Can AI help reduce gender bias in STEM?

Motherboard with the letters AI on top of it


Justin Nihiser, CEO of kids coding franchise Code Ninjas, discusses the rapid advancement of technologies such as artificial intelligence (AI) and its implications on the tech industry. Specifically, Justin shares some of the ways AI can be used to benefit females in tech – from education to recruitment.


There is now increased access to education for girls and women globally and more opportunities for females to pursue higher education and enter traditionally male-dominated fields, such as STEM. Yet, there are still many areas where women are underrepresented – progress is not uniform globally, and gender inequality remains deeply entrenched.

The tech industry has been historically male-dominated – according to data from the UK government’s Digital Economy Council, women accounted for only 19% of the tech workforce in the UK in 20201. There are many possible reasons for the gender gap in tech, including cultural stereotypes, lack of role models, and bias in hiring and promotion. Women face unique challenges in the tech industry and to address the gender gap, it is important to promote diversity and inclusion, encourage more girls and women to pursue tech careers, and create supportive and inclusive workplaces.

In this article, Justin Nihiser, CEO of kids coding franchise Code Ninjas, discusses the rapid advancement of technologies such as artificial intelligence (AI) and its implications on the tech industry. Specifically, Justin shares some of the ways AI can be used to benefit females in tech – from education to recruitment.

Justin is CEO of kids coding specialists, Code Ninjas. At locations across the UK, Canada and the US, kids learn to code in a fun, safe and inspiring learning environment. With a game-based curriculum, kids love to learn and parents clearly see results. For more information, visit www.codeninjasfranchise.co.uk.


The next generation of AI tools are poised to play a significant role in the future of learning, from automated tutoring to grading essays and curriculum content development. This new technology is challenging conventional teaching methods, but harnessing the power of AI could be transformative for education. If the education sector hopes to utilise AI’s full potential for everyone, the focus should be to continue exposing the next generation to AI early on and utilising the technology in the classroom. The best learning outcomes happen when teachers and educators strive to create inclusive and diverse learning environments that accommodate a wide range of learning styles and support all learners.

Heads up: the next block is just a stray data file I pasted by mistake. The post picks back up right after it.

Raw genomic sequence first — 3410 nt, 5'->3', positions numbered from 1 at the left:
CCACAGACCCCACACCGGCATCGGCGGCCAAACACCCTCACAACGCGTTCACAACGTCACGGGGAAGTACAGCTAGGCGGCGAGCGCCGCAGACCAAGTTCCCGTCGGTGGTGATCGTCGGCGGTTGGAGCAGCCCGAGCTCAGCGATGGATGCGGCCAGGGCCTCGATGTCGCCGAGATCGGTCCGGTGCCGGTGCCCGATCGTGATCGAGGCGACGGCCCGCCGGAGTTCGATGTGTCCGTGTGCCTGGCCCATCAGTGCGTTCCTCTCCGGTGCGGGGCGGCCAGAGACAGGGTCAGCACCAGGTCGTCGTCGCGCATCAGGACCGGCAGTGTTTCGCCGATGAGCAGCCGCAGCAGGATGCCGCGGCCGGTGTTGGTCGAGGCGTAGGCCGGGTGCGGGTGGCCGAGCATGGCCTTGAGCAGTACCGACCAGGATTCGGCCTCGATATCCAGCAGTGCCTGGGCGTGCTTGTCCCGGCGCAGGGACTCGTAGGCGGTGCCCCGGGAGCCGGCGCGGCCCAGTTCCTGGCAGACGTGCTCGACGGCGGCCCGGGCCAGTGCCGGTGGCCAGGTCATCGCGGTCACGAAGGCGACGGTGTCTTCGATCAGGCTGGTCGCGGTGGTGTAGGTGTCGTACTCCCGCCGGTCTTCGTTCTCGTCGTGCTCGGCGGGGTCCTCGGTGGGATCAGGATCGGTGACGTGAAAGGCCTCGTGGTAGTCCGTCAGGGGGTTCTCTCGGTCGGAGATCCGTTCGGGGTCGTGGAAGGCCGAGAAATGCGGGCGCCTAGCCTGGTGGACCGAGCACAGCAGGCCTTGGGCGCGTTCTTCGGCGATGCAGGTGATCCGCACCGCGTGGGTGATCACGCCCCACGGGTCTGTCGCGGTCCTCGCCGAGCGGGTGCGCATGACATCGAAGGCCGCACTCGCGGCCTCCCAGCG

In an industry dominated by males, it is important to recognise the valued contribution females make in tech, and this starts with their learning. Research has suggested that girls tend to be more organised and focused on completing assignments and following instructions, while boys may be more likely to take risks and seek out challenges2. A study published in the Journal of Educational Psychology found that girls were more likely than boys to use language to understand and process information. The researchers found that girls used more elaborative verbal strategies, such as asking questions and making connections between ideas, while boys used more visual-spatial strategies, such as mental imagery and visualising solutions to problems3.

Differences in male and female learning approaches may be influenced by the individual student and the context in which they are learning, and a range of social and cultural factors including gender roles and expectations. AI-powered learning platforms can personalise learning and development experiences based on individual needs and preferences, which in turn could begin to reduce the gender gap in tech. With more personalised and inclusive learning experiences, young females are far more likely to adopt tech skills, creating a whole host of opportunities to advance their careers.


With the gender disparity in tech roles, it is important to consider job recruitment and the impact gender bias can have in the hiring market. One of the main sources of bias in recruitment is conscious or unconscious bias based on personal characteristics. AI can remove identifying

information such as name, age, gender and ethnicity from CVs and applications, and can use structured data to evaluate applicants based on objective criteria. This can help to eliminate subjective biases that can occur, instead ensuring that hiring decisions are based solely on qualifications and experience.

Looking right to the start of recruitment, to ensure equality, job postings must be inclusive and appeal to a diverse range of candidates. Using natural language processing, AI can analyse job descriptions and identify language that may be biased or discriminatory. As a resource, AI has the potential to significantly reduce bias in job recruitment. Of course, we get the full value of AI when it is used in conjunction with other measures, such as trained professionals with robust diversity and inclusion initiatives in place.

Programs like ChatGPT are at the forefront of transforming the future of education through customised and adaptable learning experiences that cater to individual students’ strengths and weaknesses, along with automated essay grading and feedback. The possibilities for AI in education and recruitment are vast, and as we continue to discover them, we can look forward to a brighter, more gender-equal future in the field.


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